What is one of the worst pollution sources you can imagine?  Pig farm? Nuclear power plant? Factory?  How about landfills?  As of 2013, according to the U.S. EPA, there were 1908 MSWLFs (municipal solid waste landfills) in the continental U.S.  Landfills released 114.5 MMTCO₂e (million metric tons of carbon dioxide equivalent) of methane into the atmosphere in 2019.  This represents 17% of the total methane emissions across all sectors or in other words, the 3rd largest source of methane emissions in the U.S.  https://www.epa.gov/lmop/frequent-questions-about-landfill-gas 

Landfills present environmental problems with the top three issues being: toxins, leachate, and greenhouse gases.  https://environmentvictoria.org.au/resource/problem-landfill/

What can we do?

  1. Recycle 
    • Reduce, reuse, and recycle – we need to reduce the quantity of dangerous substances reaching our landfills. Increasing recycling efforts not only reduces waste but increases jobs.
    • Create products that allow for recycling. Lobbying at the federal, state and even local levels can increase pressure on politicians to require products be made of recycled material and in turn mandate the recyclability of products.
  2. Better prepare landfills to accept non-recycled products to prevent leachate. Through starting with the correct geology and requiring clay and synthetic liners and leachate collection systems, landfills can safeguard groundwater. http://www.ejnet.org/landfills/
  3. Recapture and Use – LMOP (Landfill Methane Outreach Program) is a voluntary program that works cooperatively with industry stakeholders to reduce and/or use methane emissions from landfills.
  4. Reusing Landfills – by properly preparing closed landfills, these once toxic havens of greenhouse emissions can become the clean energy generators of the future.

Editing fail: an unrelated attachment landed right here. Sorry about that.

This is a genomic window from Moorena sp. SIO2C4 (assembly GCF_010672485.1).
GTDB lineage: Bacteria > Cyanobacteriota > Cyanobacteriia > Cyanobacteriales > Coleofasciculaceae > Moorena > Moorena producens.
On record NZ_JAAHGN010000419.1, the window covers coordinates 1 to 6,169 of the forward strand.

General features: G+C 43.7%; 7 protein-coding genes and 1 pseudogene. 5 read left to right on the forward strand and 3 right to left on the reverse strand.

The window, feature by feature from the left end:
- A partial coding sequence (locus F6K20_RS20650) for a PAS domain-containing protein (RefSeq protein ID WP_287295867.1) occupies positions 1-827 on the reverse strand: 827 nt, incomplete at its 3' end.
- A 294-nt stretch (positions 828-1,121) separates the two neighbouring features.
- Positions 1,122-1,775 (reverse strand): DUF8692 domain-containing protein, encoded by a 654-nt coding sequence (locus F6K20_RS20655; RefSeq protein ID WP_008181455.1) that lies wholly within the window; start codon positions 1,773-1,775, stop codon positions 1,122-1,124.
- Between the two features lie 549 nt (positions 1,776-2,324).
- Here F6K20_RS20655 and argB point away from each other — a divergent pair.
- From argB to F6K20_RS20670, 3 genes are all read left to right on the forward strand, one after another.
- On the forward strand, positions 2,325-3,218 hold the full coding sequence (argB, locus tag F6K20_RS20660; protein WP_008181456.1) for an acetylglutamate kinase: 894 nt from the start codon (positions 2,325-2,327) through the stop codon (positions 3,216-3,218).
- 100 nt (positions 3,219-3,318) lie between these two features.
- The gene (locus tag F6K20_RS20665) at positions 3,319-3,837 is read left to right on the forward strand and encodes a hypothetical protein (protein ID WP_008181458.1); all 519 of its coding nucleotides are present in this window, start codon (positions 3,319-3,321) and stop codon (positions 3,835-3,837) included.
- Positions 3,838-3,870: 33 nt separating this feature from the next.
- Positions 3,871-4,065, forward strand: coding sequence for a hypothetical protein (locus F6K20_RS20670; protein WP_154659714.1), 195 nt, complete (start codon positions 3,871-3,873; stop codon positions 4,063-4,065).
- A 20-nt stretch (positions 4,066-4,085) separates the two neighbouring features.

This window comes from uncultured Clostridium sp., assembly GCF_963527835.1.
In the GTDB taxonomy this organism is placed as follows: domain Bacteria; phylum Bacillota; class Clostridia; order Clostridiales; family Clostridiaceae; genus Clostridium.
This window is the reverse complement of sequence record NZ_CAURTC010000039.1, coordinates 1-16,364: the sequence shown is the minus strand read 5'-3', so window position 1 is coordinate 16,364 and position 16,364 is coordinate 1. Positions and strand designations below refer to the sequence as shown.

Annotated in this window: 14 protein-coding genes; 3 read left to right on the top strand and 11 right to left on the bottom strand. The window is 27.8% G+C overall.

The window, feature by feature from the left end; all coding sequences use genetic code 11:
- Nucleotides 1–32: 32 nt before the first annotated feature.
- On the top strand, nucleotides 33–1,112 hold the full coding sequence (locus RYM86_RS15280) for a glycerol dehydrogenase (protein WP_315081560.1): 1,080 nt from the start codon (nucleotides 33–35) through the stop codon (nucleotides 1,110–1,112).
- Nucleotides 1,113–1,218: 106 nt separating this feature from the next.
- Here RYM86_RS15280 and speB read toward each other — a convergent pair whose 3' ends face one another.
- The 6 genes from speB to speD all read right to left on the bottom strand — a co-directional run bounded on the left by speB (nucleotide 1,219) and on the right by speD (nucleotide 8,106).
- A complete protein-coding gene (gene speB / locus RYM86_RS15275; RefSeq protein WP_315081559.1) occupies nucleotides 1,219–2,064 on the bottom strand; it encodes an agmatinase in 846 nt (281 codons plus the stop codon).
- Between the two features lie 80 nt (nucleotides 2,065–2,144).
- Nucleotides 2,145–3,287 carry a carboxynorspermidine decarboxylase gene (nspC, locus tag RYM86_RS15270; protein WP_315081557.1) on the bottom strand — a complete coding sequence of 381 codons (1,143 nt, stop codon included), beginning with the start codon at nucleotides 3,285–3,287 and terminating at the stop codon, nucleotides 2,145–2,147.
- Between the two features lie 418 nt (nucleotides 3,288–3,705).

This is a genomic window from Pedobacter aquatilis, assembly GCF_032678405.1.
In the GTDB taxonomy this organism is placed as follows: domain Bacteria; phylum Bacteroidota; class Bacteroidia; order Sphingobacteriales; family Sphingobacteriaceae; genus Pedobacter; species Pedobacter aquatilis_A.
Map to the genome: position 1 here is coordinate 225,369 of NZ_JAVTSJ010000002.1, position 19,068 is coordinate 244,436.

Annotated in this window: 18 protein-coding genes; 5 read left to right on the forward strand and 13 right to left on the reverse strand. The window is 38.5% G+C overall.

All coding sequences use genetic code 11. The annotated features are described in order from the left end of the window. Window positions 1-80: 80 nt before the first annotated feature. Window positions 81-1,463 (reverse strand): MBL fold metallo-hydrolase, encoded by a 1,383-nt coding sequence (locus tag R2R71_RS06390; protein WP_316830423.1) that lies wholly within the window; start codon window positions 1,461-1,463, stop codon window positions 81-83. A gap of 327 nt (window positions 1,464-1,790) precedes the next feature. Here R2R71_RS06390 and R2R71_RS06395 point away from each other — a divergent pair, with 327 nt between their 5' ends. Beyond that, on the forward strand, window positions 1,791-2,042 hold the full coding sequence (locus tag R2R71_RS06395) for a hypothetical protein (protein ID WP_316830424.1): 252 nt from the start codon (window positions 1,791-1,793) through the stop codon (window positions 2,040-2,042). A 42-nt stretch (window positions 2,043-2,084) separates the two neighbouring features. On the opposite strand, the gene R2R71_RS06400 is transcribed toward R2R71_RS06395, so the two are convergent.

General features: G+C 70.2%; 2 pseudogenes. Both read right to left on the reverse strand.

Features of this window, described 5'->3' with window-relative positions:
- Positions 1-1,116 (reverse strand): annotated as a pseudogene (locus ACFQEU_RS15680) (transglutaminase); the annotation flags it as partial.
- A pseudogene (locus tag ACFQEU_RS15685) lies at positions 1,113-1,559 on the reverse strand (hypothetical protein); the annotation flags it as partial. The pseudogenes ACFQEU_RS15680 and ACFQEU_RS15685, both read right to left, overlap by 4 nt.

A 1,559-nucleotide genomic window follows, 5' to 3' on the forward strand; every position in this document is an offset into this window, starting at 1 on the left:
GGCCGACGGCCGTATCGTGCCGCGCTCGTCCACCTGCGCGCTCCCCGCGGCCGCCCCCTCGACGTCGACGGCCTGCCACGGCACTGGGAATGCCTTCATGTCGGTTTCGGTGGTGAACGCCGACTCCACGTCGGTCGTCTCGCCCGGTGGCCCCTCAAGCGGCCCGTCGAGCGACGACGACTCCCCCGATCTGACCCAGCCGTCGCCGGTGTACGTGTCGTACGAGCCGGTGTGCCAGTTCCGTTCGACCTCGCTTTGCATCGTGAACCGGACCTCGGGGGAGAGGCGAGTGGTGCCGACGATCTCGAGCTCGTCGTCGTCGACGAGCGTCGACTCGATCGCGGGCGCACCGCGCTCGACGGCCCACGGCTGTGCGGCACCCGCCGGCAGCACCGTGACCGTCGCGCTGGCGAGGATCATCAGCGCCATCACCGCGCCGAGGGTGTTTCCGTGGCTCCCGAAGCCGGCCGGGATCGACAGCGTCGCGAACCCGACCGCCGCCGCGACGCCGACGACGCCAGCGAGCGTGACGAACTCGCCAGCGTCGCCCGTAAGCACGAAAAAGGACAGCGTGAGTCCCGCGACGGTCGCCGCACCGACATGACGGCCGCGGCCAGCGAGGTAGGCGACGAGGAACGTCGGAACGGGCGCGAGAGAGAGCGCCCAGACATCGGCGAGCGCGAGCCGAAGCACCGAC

One of the issues that has been limiting the development of solar energy is finding enough space to accommodate sufficient solar panels and energy storage capabilities, to generate and store appreciable energy. One of the growing sources of land for solar fields has been brown fields generally and landfills specifically. According to the EPA, over the last 5 years, there have been 417 new solar projects on these types of properties generating more than 1.8 gigawatts of electric capacity. Because active landfills are on the decline and closed landfills are on the rise, the reuse of closed landfills solves various problems for state and local municipalities. Repurposing landfills converts large, previously unusable, chunks of land into clean energy generating sources of jobs and revenues. https://www.solarpowerworldonline.com 

This is a good time in our nation’s history to consider the conversion of landfills to solar fields.  Not only do immediate and drastic measures need to be taken to mitigate climate change, but our need to be energy independent has never been more clear.  The landfill to solar field conversion can convert a previous emission generator into a clean energy creator.  

With the passing of IIJA (Infrastructure Investment and Jobs Act) there has never been a better time for private and public entities to consider participating in the landfill to solar field conversion.  The IIJA has multiple tranches of funds allocated for brownfield clean up, brownfield conversions, and solar field installations.  The creative and tenacious thinking that has always been referred to as American Ingenuity has entered a new and exciting stage and the conversion from old to new, polluter to clean energy generator, will be an integral part of it.

Should you have any questions on how you can access IIJA funds for your project, please reach out to us for a consultation.